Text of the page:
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Personal Choice 88

Daybreak: the household slept.

I rose, blessed by the sun.

A horny fiend, I crept

out with my father's gun.

Let him dream of a child

obedient, angel-mind-

old no-sayer, robbed of power

by sleep. I knew my prize

who swooped home at this hour

with day-light riddled eyes

to his place on a high beam

in our old stables, to dream

light's useless time away.

I stood, holding my breath,

in urine-scented hay,

master of life and death,

a wisp-haired judge whose law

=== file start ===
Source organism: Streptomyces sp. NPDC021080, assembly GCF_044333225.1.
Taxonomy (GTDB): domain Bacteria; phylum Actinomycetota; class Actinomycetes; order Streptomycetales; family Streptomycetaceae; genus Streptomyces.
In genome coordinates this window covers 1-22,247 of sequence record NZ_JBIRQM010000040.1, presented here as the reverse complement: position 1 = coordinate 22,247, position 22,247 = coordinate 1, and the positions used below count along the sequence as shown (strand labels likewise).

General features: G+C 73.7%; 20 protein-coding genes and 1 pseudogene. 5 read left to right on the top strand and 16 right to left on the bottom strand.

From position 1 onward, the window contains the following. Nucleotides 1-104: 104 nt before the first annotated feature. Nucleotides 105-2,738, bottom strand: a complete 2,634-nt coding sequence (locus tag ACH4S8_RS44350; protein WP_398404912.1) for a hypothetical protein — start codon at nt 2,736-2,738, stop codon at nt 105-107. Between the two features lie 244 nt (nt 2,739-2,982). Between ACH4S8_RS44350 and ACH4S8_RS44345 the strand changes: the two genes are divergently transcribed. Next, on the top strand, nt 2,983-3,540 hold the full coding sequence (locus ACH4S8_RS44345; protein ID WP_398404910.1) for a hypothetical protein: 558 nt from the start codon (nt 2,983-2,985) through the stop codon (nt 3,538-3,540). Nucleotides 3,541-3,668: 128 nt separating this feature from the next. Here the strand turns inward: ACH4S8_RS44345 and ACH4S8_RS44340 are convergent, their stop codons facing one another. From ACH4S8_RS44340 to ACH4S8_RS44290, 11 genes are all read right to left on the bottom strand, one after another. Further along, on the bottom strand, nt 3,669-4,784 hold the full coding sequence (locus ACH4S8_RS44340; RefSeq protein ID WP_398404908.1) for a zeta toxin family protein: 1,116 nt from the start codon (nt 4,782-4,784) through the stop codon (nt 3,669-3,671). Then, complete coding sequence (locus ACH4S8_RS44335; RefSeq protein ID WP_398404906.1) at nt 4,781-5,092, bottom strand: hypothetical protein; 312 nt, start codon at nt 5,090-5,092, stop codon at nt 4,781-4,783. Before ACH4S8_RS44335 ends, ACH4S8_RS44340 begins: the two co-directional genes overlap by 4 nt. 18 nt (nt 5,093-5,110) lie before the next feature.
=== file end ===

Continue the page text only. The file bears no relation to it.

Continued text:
would punish beak and claw.

My first shot struck. He swayed,

ruined, beating his only

wing, as I watched, afraid

by the fallen gun, a lonely

child who believed death clean

and final, not this obscene

bundle of stuff that dropped,

and dribbled through the loose straw

tangling in bowels, and hopped

blindly closer. I saw

those eyes that did not see

mirror my cruelty

while the wrecked thing that could

not bear the light nor hide

hobbled in its own blood.

My father reached my side,

gave me the fallen gun.

'End what you have begun.'

I fired. The blank eyes shone

once into mine, and slept.

I leaned my head upon

my father’s arm, and wept,

owl blind in early sun

for what I had begun.

Gwen Harwood

I don’t think poetry gets much better than this. Ever!

What mastery over this whole complex tragedy and

what a redemptive resolution to the piece.


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